4. Do not confuse no news with good news: "Location, location, location is what real estate professionals say are the three most important characteristics in the value of property. For managing remote workers, it's also three things -- communication, communication, communication," explains Diane Rupert, executive coach and talent development expert. "A trap that many leaders of remote workers can fall into is thinking that no news is good news. If managers don't hear from their remote employees, then everything must be going well. That is not the case. What I have discovered from some of my clients who are among the best leaders is that they:

  • Understand the unique needs of each of their direct reports.
  • Check-in on a frequent basis – both about work progress as well as how things are going for their people in general.
  • Measure and acknowledge progress as well as completion of tasks and projects.

5. Start with stories: "One of my favorite ways to start a team meeting is by asking each person to share one meaningful item in their home office," shares Rick Gyan, VP of Customer Success at Salesforce. "We've learned so much about each other that's brought us closer together as a result."

"A leader takes people where they want to go. A great leader takes people where they don't necessarily want to go, but ought to be."  -- Rosalynn Carter

6. Make room for quiet people. "Use collaborative documents to capture questions during team meetings as a tool to ensure all voices are heard," recommends Leon Markham, VP of Competitive Intelligence at Salesforce. "Designate a meeting moderator to pose those questions to the presenter so it's not just the most vocal people who get heard."


Leon Markham, VP of Competitive Intelligence at Salesforce.

7. Practice fearless teaming. Developing a "fearless team" means creating an open, collaborative and transparent environment where team members feel psychologically safe to take risks without fear of consequence and behave authentically," explains Kristyn Levine, VP of Customer Success at Salesforce.  She continues, "Fearless team members: Feel Safe to authentically express their unique ideas even when remote; Trust and develop deep relationships that drive results; Collaborate to solve issues and drive new business; Courageously innovate in a safe environment without personal criticism; and Perform and drive world-class customer experience."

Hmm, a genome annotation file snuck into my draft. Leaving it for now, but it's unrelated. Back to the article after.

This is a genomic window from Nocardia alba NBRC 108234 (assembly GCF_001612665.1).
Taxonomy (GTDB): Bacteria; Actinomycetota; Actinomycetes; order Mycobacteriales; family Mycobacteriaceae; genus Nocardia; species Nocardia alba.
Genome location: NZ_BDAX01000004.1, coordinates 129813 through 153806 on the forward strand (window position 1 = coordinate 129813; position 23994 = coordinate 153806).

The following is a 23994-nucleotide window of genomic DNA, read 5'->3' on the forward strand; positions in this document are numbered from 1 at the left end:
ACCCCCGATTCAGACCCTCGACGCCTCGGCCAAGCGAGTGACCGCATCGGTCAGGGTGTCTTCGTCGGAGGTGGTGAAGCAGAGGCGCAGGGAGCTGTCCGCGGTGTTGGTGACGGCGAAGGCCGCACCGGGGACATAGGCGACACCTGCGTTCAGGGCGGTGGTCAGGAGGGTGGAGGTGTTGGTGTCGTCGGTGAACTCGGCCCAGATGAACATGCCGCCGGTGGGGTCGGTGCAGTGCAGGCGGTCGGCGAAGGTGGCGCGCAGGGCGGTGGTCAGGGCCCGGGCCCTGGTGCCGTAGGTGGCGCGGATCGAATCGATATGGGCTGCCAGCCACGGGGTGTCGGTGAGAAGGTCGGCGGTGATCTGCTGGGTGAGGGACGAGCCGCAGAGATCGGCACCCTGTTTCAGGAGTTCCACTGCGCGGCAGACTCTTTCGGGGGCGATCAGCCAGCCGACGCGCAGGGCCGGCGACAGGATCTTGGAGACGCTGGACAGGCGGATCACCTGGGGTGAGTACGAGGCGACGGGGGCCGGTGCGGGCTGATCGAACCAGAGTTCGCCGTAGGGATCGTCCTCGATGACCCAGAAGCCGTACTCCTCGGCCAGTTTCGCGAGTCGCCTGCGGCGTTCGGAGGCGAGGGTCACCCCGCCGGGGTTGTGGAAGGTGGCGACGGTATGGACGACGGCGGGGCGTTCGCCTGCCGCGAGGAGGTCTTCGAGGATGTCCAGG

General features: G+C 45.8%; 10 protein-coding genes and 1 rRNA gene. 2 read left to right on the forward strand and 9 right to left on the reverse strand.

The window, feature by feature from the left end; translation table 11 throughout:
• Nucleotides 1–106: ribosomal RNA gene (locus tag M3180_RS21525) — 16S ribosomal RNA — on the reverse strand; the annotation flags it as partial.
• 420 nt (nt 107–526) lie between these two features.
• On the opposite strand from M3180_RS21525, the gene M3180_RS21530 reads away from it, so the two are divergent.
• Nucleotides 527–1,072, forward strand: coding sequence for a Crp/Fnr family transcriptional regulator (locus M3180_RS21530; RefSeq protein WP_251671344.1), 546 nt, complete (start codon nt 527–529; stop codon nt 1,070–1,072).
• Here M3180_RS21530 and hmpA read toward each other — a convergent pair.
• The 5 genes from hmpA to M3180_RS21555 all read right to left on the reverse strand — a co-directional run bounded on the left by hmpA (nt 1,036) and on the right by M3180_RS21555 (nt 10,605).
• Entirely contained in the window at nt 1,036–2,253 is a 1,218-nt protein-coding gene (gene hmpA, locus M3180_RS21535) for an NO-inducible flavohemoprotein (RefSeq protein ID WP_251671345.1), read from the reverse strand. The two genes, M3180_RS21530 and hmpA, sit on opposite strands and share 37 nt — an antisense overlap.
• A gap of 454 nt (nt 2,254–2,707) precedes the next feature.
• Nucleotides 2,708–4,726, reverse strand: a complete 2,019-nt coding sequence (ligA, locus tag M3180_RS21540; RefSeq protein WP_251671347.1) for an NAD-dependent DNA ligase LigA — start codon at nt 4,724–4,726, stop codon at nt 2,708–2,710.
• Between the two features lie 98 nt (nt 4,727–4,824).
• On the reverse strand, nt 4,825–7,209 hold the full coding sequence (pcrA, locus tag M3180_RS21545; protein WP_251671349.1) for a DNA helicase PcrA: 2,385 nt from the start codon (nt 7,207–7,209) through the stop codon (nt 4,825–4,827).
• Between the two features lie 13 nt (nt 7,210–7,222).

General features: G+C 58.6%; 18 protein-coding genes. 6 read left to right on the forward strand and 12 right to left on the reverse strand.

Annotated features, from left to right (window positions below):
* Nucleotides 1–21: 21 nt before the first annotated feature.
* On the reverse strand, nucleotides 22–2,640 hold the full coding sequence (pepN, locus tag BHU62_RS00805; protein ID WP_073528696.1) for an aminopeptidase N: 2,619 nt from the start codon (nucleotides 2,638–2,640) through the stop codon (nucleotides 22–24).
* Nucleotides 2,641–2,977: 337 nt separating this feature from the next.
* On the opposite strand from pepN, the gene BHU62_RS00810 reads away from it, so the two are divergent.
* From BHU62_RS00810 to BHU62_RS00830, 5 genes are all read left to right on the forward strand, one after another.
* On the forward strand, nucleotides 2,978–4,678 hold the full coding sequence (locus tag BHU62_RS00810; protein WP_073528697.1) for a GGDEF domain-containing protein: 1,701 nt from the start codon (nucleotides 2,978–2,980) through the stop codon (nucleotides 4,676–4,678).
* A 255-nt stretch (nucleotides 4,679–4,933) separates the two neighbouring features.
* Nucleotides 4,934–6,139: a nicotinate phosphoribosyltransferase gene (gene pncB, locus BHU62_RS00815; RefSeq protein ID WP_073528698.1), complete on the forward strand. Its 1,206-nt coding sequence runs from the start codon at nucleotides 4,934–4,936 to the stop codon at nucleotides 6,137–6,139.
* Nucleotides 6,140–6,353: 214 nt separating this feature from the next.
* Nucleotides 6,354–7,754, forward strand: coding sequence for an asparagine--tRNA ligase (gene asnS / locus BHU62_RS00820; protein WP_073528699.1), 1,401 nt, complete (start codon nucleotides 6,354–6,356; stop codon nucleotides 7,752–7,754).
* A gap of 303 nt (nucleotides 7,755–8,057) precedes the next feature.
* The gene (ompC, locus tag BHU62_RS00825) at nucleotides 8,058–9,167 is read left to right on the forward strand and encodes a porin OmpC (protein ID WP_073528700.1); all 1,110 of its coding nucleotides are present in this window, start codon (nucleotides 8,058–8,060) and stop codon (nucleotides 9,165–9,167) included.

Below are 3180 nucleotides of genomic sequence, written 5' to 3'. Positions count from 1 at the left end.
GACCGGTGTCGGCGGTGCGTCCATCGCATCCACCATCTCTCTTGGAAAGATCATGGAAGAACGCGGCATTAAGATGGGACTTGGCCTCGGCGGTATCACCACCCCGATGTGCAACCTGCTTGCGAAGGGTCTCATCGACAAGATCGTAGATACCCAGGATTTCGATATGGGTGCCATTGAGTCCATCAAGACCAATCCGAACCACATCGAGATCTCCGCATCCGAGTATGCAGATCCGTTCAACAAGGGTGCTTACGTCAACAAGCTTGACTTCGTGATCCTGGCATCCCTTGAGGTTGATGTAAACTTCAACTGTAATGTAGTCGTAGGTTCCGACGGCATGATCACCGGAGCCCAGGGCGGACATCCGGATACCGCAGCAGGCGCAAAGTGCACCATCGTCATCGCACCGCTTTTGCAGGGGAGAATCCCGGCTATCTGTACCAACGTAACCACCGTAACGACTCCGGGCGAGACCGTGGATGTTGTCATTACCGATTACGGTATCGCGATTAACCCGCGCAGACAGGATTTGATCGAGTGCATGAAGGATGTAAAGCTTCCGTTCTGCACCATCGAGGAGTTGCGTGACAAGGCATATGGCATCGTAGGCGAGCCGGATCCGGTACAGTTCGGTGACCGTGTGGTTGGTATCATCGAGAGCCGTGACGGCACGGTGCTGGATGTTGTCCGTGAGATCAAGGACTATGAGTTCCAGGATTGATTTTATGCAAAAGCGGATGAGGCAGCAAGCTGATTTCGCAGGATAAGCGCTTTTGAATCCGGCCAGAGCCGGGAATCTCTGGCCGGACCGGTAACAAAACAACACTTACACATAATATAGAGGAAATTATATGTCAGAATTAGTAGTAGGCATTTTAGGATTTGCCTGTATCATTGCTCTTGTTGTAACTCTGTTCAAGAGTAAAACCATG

Here are five rules for working from home from Harvard Business School, shared by the World Economic Forum

  1. if you're managing others, focus on outcomes rather than activity
  2. Accept productivity might suffer in the short term
  3. Take time to empathize
  4. Get used to working at different times to your co-workers
  5. Blow off steam -- try virtual coffee breaks

"Courage starts with showing up and letting ourselves be seen." -- Brené Brown

Most of all, do not force it. Instead of presenting perfection, acknowledge perfectly imperfect moments. Kids screaming. Dogs barking. Doors slamming. Even if those disruptions are coming from your own home office. Presenting yourself as authentic and real invites your team to do the same.

What are you discovering as you work from home? We welcome your insights here or by joining us on Twitter at @karenmangia and @ValaAfshar.

This article was co-authored by Karen Mangia, vice president, customer and market insights, at Salesforce

Karen engages customers globally to discover new ways of creating success and growth together. From Executive Advisory Boards to strategic consulting engagements, her insights are central to Go-to-Market strategy, product development, marketing, and branding. In addition, Karen influences industry thought leadership in her role as Chair of the Customer Experience Council for The Conference Board. Formerly responsible for Insight Innovation at Cisco Systems, she led a global team with oversight into Customer Satisfaction and Experience, Diversity Business Practices, and Global Offset and Countertrade. Karen is also the author of Success With Less and a TEDx speaker.